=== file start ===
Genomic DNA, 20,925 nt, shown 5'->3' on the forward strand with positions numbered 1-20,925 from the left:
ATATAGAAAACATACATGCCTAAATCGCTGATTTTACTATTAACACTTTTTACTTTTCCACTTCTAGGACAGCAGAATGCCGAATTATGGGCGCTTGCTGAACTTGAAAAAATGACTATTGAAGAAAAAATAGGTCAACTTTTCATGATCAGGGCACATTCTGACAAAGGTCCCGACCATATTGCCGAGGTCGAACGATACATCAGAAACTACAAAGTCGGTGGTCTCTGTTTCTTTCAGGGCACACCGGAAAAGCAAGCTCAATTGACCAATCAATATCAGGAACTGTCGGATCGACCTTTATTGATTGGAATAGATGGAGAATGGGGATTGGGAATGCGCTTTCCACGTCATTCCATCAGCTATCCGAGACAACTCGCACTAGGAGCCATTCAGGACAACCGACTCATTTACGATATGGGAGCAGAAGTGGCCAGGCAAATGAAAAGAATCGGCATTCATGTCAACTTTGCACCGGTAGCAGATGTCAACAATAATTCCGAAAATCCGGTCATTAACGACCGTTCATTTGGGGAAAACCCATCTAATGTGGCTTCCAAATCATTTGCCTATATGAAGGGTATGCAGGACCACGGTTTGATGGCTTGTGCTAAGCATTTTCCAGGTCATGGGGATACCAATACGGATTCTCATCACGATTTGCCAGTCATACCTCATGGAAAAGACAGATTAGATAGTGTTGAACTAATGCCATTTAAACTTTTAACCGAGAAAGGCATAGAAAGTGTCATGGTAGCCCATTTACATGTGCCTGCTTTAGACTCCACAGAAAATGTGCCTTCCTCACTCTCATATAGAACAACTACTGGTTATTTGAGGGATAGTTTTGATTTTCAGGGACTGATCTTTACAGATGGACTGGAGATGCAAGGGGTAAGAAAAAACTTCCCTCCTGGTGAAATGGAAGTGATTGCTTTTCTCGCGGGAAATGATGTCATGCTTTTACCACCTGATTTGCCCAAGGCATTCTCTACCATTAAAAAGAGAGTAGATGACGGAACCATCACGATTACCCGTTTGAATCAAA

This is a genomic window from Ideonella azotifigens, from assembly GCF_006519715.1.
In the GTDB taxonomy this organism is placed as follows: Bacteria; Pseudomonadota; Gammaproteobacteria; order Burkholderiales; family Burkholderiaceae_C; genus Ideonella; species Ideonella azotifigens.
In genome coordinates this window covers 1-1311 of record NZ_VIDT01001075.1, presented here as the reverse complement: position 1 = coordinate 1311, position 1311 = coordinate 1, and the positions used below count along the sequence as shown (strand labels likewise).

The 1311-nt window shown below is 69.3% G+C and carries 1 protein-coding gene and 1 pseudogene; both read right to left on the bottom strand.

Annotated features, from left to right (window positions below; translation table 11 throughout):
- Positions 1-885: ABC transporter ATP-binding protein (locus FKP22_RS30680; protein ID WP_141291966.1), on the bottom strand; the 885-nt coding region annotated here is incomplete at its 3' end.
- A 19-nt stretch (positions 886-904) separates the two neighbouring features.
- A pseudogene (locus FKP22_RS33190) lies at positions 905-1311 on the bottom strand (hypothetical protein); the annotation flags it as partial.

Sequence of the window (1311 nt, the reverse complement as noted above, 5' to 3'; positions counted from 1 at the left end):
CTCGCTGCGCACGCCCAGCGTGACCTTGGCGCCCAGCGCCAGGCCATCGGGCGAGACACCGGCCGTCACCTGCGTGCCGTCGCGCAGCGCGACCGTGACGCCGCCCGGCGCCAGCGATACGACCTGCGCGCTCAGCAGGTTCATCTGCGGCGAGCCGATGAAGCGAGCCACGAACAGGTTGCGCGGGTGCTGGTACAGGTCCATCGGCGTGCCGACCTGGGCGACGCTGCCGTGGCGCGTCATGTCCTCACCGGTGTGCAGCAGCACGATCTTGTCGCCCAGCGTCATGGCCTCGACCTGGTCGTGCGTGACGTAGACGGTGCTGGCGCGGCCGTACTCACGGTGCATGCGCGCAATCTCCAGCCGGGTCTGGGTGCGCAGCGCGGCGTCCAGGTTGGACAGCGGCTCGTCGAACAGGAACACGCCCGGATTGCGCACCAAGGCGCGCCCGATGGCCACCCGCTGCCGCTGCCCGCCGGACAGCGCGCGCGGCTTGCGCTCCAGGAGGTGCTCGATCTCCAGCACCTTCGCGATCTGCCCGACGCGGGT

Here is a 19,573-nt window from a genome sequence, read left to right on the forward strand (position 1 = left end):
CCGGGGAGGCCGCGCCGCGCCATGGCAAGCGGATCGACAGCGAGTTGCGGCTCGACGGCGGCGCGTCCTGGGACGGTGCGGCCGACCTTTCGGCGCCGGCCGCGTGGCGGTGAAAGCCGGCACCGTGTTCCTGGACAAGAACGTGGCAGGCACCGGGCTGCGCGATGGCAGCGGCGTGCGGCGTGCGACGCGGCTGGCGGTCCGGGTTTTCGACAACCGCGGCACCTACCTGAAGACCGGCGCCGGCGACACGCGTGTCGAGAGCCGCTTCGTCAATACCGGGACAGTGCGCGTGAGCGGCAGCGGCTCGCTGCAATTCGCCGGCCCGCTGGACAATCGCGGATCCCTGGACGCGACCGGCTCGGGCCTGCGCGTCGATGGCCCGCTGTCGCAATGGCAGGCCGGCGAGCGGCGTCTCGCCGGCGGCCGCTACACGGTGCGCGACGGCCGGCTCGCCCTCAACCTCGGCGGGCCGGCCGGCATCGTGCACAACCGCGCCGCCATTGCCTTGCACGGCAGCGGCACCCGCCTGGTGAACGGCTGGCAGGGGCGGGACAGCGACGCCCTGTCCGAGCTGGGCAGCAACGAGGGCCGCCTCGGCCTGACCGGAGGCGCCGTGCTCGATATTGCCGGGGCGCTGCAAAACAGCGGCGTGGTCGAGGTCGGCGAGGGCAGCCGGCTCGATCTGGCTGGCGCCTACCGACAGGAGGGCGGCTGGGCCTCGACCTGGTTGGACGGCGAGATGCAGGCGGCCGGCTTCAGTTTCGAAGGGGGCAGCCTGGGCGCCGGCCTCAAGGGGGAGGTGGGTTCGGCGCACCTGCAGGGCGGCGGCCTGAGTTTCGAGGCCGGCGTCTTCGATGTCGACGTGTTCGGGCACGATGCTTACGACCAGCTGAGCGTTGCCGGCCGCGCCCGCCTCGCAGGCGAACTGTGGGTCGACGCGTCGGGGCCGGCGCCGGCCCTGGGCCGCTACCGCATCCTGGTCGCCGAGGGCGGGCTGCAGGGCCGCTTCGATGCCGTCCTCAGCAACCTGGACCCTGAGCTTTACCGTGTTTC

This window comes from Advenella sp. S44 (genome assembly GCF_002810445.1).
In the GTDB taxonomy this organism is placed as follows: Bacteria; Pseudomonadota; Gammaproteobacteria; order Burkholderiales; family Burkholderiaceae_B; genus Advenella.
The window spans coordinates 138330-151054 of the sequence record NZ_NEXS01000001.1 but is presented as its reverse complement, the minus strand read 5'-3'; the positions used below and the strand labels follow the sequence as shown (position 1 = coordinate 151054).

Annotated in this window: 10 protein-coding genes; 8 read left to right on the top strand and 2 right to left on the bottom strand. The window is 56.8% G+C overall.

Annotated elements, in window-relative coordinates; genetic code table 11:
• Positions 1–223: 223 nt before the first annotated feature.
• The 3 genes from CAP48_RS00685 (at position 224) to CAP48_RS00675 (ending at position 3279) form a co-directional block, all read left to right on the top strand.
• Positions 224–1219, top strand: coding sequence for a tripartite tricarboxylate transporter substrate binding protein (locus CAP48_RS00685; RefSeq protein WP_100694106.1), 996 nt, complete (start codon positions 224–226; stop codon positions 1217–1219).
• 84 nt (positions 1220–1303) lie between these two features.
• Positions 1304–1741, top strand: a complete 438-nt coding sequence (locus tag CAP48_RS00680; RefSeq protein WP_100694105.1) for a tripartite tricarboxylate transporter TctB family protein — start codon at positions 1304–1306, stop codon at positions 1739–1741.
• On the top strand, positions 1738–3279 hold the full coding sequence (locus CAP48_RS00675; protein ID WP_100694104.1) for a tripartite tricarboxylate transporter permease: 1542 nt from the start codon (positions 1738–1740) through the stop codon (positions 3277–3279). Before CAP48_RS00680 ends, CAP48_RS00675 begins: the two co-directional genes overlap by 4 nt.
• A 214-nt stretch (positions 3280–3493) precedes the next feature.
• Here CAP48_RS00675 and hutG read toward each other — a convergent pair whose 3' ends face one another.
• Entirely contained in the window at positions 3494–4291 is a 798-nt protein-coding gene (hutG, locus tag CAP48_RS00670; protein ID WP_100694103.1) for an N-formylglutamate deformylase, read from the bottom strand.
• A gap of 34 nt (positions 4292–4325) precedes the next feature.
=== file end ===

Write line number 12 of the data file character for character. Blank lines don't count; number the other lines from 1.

CTCGCTGCGCACGCCCAGCGTGACCTTGGCGCCCAGCGCCAGGCCATCGGGCGAGACACCGGCCGTCACCTGCGTGCCGTCGCGCAGCGCGACCGTGACGCCGCCCGGCGCCAGCGATACGACCTGCGCGCTCAGCAGGTTCATCTGCGGCGAGCCGATGAAGCGAGCCACGAACAGGTTGCGCGGGTGCTGGTACAGGTCCATCGGCGTGCCGACCTGGGCGACGCTGCCGTGGCGCGTCATGTCCTCACCGGTGTGCAGCAGCACGATCTTGTCGCCCAGCGTCATGGCCTCGACCTGGTCGTGCGTGACGTAGACGGTGCTGGCGCGGCCGTACTCACGGTGCATGCGCGCAATCTCCAGCCGGGTCTGGGTGCGCAGCGCGGCGTCCAGGTTGGACAGCGGCTCGTCGAACAGGAACACGCCCGGATTGCGCACCAAGGCGCGCCCGATGGCCACCCGCTGCCGCTGCCCGCCGGACAGCGCGCGCGGCTTGCGCTCCAGGAGGTGCTCGATCTCCAGCACCTTCGCGATCTGCCCGACGCGGGT